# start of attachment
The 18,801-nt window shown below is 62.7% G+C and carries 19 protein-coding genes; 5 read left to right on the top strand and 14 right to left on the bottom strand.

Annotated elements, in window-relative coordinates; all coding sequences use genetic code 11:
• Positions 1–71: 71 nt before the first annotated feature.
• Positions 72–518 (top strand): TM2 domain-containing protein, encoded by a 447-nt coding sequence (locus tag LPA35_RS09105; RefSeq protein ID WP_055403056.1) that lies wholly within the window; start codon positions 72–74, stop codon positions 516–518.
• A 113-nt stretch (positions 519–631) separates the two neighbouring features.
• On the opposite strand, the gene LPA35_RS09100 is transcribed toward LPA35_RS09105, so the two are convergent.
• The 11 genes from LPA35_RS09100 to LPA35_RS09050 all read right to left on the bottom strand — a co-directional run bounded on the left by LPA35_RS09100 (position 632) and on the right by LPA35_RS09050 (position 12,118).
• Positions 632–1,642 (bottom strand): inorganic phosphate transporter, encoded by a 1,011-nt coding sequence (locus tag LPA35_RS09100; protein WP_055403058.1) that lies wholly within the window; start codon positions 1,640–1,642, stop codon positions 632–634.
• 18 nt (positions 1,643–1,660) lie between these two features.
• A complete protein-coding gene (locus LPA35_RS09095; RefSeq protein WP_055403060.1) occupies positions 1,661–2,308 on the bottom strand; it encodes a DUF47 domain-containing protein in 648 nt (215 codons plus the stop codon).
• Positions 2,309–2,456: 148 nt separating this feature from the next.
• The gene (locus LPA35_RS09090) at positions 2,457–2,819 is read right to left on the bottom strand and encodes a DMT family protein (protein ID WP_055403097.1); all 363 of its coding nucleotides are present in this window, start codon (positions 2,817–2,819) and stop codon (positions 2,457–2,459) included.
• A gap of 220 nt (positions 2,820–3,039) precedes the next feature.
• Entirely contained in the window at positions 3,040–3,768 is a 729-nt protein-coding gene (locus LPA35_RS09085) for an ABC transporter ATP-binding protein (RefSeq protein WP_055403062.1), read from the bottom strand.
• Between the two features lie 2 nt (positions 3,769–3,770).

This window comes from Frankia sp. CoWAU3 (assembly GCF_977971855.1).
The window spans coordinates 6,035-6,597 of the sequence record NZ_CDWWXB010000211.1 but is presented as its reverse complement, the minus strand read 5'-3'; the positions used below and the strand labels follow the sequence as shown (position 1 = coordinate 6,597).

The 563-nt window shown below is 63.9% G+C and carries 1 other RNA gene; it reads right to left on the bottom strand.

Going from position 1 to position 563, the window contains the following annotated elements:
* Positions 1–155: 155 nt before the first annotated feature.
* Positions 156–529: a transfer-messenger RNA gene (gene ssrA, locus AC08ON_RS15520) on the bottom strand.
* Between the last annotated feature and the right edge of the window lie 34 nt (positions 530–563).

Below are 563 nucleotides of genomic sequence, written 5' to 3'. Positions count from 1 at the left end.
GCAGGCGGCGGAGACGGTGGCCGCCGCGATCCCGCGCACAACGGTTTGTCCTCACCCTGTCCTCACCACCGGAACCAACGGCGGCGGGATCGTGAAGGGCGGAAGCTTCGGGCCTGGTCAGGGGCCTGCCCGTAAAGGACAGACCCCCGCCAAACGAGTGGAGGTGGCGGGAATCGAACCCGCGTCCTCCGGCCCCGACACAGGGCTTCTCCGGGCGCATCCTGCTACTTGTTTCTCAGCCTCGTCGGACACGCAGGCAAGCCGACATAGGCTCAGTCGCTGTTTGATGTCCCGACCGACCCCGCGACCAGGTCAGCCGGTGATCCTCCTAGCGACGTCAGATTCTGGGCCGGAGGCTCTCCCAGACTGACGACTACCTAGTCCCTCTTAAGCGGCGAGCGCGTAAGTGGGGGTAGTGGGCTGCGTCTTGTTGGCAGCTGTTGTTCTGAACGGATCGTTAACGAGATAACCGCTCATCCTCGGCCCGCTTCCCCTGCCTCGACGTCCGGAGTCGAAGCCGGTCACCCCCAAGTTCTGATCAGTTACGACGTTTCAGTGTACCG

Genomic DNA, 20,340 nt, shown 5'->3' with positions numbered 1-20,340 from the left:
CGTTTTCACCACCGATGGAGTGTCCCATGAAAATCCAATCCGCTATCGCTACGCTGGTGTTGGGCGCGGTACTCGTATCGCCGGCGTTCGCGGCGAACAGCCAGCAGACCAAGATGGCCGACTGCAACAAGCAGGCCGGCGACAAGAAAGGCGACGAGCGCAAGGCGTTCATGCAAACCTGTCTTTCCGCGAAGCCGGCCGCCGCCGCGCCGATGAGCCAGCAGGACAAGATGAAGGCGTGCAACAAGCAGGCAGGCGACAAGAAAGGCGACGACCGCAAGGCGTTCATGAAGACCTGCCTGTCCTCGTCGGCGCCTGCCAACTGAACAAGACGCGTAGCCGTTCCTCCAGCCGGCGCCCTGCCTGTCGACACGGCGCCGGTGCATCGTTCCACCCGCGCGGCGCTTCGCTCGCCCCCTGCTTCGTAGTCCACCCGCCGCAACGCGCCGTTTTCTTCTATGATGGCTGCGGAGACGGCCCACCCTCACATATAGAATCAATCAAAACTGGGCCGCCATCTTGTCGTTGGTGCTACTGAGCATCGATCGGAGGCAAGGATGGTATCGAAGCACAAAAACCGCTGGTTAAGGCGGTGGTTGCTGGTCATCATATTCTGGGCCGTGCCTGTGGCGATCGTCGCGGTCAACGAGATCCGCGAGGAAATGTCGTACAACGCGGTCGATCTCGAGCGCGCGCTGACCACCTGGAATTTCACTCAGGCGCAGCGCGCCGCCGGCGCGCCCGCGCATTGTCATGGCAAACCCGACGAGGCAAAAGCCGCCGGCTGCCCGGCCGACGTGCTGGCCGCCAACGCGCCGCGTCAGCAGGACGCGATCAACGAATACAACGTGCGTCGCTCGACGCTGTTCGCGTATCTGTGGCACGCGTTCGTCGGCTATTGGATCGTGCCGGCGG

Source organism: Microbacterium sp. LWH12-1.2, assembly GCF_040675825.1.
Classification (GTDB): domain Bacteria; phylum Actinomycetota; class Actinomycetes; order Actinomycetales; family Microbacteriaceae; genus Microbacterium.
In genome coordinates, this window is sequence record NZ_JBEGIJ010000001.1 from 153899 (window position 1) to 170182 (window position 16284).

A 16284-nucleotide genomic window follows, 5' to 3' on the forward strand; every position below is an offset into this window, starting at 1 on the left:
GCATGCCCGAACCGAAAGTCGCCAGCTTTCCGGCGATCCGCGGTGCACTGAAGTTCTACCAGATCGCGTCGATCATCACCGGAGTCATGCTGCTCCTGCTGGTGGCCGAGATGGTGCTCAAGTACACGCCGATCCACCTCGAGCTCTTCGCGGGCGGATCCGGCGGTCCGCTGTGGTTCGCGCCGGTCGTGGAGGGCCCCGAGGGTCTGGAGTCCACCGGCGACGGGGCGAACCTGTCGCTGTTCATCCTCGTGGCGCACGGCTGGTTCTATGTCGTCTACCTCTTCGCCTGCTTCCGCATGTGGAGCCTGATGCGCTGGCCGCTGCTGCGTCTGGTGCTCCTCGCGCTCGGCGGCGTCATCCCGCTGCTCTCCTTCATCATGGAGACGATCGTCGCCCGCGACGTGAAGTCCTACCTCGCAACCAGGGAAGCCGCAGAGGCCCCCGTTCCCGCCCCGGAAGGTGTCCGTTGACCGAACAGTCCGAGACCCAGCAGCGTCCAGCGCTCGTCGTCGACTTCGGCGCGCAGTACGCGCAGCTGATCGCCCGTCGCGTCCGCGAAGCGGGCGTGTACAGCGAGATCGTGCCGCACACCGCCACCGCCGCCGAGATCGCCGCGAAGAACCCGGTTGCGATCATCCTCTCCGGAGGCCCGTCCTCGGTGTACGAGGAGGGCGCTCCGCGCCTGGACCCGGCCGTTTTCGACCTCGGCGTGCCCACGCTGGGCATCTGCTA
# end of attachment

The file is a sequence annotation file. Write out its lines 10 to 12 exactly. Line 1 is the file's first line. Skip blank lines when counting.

• A complete protein-coding gene (locus LPA35_RS09095; RefSeq protein WP_055403060.1) occupies positions 1,661–2,308 on the bottom strand; it encodes a DUF47 domain-containing protein in 648 nt (215 codons plus the stop codon).
• Positions 2,309–2,456: 148 nt separating this feature from the next.
• The gene (locus LPA35_RS09090) at positions 2,457–2,819 is read right to left on the bottom strand and encodes a DMT family protein (protein ID WP_055403097.1); all 363 of its coding nucleotides are present in this window, start codon (positions 2,817–2,819) and stop codon (positions 2,457–2,459) included.